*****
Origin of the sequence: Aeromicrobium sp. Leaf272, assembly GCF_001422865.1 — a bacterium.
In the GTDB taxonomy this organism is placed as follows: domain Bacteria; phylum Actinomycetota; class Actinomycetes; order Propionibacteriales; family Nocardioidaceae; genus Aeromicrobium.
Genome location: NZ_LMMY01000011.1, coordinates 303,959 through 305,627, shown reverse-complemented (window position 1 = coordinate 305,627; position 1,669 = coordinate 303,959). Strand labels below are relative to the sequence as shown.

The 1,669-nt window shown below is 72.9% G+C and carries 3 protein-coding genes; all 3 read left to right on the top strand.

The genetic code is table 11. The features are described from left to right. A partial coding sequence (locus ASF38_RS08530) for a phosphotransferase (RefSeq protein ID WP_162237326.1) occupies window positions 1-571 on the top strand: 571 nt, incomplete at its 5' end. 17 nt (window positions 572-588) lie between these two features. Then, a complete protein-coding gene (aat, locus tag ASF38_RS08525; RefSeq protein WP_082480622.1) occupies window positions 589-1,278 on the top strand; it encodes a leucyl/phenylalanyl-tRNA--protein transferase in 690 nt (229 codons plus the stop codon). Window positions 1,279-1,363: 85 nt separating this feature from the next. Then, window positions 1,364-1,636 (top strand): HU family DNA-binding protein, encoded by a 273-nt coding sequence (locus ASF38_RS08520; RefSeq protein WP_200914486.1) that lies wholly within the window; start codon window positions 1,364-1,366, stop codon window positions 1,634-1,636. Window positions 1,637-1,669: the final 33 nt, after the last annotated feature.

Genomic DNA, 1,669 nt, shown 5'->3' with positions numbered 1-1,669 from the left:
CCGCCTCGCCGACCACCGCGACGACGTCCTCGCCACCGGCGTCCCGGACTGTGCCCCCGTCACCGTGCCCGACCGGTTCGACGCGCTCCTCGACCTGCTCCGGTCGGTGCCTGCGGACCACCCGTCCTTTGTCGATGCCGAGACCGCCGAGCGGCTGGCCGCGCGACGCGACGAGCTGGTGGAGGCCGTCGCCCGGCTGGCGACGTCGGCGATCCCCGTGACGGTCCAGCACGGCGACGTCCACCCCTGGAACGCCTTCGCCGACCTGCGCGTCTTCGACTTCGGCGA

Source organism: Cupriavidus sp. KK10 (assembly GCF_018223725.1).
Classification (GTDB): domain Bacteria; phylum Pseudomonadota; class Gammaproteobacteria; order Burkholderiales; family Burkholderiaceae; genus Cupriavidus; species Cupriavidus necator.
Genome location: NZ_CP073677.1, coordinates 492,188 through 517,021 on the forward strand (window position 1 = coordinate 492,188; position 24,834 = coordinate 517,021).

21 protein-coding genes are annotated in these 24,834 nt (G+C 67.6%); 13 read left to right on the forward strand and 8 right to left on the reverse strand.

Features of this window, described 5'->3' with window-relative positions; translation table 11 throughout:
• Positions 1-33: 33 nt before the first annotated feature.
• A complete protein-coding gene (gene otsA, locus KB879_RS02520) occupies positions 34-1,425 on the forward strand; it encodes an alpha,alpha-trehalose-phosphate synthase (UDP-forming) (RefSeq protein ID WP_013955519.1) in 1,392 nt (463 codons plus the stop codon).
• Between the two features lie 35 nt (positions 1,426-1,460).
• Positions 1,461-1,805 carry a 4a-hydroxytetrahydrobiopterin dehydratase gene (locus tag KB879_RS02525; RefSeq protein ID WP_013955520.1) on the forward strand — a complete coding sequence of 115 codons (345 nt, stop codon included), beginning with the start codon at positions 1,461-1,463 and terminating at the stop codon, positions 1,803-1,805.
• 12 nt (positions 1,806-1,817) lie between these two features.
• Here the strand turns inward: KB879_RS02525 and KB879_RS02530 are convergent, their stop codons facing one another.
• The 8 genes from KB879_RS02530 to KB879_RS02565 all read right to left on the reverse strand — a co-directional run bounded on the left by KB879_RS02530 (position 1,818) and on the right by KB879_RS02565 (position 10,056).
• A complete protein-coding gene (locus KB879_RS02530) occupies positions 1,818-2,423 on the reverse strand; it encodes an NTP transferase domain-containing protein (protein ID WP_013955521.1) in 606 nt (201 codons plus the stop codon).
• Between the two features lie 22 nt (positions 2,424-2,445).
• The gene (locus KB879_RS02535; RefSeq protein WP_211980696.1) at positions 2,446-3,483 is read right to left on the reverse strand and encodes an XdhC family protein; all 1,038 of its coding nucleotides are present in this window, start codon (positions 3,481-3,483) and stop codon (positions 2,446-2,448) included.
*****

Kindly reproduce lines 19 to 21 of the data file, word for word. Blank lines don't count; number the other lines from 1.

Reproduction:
• The 8 genes from KB879_RS02530 to KB879_RS02565 all read right to left on the reverse strand — a co-directional run bounded on the left by KB879_RS02530 (position 1,818) and on the right by KB879_RS02565 (position 10,056).
• A complete protein-coding gene (locus KB879_RS02530) occupies positions 1,818-2,423 on the reverse strand; it encodes an NTP transferase domain-containing protein (protein ID WP_013955521.1) in 606 nt (201 codons plus the stop codon).
• Between the two features lie 22 nt (positions 2,424-2,445).